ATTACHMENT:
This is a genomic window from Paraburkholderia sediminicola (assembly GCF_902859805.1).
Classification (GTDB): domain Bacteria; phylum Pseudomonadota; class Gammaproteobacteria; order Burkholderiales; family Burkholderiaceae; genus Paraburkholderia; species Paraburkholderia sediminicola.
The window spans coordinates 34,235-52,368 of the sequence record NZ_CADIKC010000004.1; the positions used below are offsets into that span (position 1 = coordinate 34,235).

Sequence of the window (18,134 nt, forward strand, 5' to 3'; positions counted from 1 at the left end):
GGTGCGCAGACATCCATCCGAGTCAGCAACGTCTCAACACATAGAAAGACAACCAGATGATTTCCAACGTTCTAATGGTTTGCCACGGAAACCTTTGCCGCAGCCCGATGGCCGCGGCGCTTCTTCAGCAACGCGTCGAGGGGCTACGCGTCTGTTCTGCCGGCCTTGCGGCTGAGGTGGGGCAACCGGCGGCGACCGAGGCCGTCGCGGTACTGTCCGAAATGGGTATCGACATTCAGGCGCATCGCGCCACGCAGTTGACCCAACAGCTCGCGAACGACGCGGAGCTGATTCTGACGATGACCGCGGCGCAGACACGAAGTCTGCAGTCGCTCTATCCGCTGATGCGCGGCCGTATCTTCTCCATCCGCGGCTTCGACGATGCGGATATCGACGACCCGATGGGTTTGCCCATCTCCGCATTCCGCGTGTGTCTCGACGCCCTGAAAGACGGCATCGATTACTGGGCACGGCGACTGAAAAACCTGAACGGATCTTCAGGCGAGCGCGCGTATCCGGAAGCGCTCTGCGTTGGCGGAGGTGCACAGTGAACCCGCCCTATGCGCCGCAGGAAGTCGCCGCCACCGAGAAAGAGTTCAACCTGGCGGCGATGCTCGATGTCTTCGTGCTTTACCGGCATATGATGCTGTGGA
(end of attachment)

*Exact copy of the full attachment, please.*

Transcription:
This is a genomic window from Paraburkholderia sediminicola (assembly GCF_902859805.1).
Classification (GTDB): domain Bacteria; phylum Pseudomonadota; class Gammaproteobacteria; order Burkholderiales; family Burkholderiaceae; genus Paraburkholderia; species Paraburkholderia sediminicola.
The window spans coordinates 34,235-52,368 of the sequence record NZ_CADIKC010000004.1; the positions used below are offsets into that span (position 1 = coordinate 34,235).

Sequence of the window (18,134 nt, forward strand, 5' to 3'; positions counted from 1 at the left end):
GGTGCGCAGACATCCATCCGAGTCAGCAACGTCTCAACACATAGAAAGACAACCAGATGATTTCCAACGTTCTAATGGTTTGCCACGGAAACCTTTGCCGCAGCCCGATGGCCGCGGCGCTTCTTCAGCAACGCGTCGAGGGGCTACGCGTCTGTTCTGCCGGCCTTGCGGCTGAGGTGGGGCAACCGGCGGCGACCGAGGCCGTCGCGGTACTGTCCGAAATGGGTATCGACATTCAGGCGCATCGCGCCACGCAGTTGACCCAACAGCTCGCGAACGACGCGGAGCTGATTCTGACGATGACCGCGGCGCAGACACGAAGTCTGCAGTCGCTCTATCCGCTGATGCGCGGCCGTATCTTCTCCATCCGCGGCTTCGACGATGCGGATATCGACGACCCGATGGGTTTGCCCATCTCCGCATTCCGCGTGTGTCTCGACGCCCTGAAAGACGGCATCGATTACTGGGCACGGCGACTGAAAAACCTGAACGGATCTTCAGGCGAGCGCGCGTATCCGGAAGCGCTCTGCGTTGGCGGAGGTGCACAGTGAACCCGCCCTATGCGCCGCAGGAAGTCGCCGCCACCGAGAAAGAGTTCAACCTGGCGGCGATGCTCGATGTCTTCGTGCTTTACCGGCATATGATGCTGTGGA